I have a fairly simple expression that I want to evaluate which is ZoomLevel = ZoomLevel - 0.1 where ZoomLevel is declared as a double.

I have called the routine multiple times:

  • 1.5 - 0.1 = 1.4
  • 1.4 - 0.1 = 1.3
  • 1.3 - 0.1 = 1.2

Then it is time to execute the same statement where ZoomLevel equals 1.2: enter image description here

Then I step over the statement:

enter image description here

Why does this statement evaluate to 1.09 and not 1.1?

(I guess it have something to do with lack of precision in the double implementation.)

EDIT: This is what I get when printing the content of ZoomLevel before and after execution of that statement.

?string.Format("{0:N20}", ZoomLevel);
?string.Format("{0:N20}", ZoomLevel);
  • 5
    I picked one post here on SO at random when voting to close as duplicate. Do a search, it's been answered over and over. – Lasse V. Karlsen Oct 17 '13 at 11:41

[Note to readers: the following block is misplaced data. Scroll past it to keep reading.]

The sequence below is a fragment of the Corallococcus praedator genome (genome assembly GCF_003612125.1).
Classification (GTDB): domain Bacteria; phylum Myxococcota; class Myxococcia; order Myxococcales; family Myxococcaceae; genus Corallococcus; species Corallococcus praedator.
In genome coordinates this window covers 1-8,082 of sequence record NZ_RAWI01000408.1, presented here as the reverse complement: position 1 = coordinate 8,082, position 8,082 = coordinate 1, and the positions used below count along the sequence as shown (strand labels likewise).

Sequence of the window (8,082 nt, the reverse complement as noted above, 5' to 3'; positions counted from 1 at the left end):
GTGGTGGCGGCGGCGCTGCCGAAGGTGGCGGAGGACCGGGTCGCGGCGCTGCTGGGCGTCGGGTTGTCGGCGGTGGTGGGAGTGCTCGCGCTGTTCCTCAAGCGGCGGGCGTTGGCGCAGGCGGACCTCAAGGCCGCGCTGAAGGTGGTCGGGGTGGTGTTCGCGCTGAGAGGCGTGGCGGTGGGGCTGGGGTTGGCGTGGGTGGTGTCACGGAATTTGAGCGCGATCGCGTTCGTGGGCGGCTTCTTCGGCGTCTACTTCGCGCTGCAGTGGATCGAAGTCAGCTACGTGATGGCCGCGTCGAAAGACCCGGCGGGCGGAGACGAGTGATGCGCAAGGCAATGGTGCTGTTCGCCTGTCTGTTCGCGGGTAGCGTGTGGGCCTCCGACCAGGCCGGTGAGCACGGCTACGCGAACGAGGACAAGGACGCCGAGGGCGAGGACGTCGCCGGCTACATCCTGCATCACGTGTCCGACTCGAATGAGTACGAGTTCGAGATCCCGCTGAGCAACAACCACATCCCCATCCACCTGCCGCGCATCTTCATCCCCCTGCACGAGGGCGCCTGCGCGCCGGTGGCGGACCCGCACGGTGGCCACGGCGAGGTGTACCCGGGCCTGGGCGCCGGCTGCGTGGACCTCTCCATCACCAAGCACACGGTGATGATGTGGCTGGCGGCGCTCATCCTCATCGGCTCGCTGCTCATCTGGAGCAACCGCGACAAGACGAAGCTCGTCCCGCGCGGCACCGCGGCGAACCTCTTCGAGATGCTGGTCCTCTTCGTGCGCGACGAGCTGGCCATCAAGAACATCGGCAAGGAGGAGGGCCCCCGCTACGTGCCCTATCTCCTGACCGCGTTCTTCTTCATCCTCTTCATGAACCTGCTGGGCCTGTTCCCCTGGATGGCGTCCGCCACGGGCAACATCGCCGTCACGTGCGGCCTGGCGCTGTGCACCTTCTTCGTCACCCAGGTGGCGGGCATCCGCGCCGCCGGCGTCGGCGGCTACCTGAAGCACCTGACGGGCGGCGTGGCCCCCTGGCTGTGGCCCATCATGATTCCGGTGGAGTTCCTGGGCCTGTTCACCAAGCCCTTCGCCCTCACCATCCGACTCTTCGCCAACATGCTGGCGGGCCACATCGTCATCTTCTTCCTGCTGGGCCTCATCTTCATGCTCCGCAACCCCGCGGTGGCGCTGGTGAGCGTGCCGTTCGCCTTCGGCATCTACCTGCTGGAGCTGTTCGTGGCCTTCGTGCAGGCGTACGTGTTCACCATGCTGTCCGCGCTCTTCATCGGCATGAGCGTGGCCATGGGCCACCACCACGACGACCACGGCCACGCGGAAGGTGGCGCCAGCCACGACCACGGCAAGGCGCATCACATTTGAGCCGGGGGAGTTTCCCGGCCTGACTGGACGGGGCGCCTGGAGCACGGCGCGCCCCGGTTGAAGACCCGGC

• Can you show the implementation of ZoomLevel? – Lasse V. Karlsen Oct 17 '13 at 11:42
  • But, why is the property rounded to 1.09? If it was a floating-point representation issue, then it would display something like 1.09999... The loss of precision is very big here. – Dalmas Oct 17 '13 at 11:47
  • 2
    Gaah! Yes you are right. This is due to a rounding error in a lower part of the application because ZoomLevel is stored as an int. (int)(ZoomLevel * 100); where ZoomLevel is 1.0999999999999999 More minus points to me... – Patrik B Oct 17 '13 at 11:51

It's because doubles are binary floating point numbers. Since we humans like to see numbers in decimal, they get converted to and from decimal, but that conversion is not precise for some values. So rounding errors can occur.


I bet its actually 1.0999(9).

You got to read some about double in .NET.

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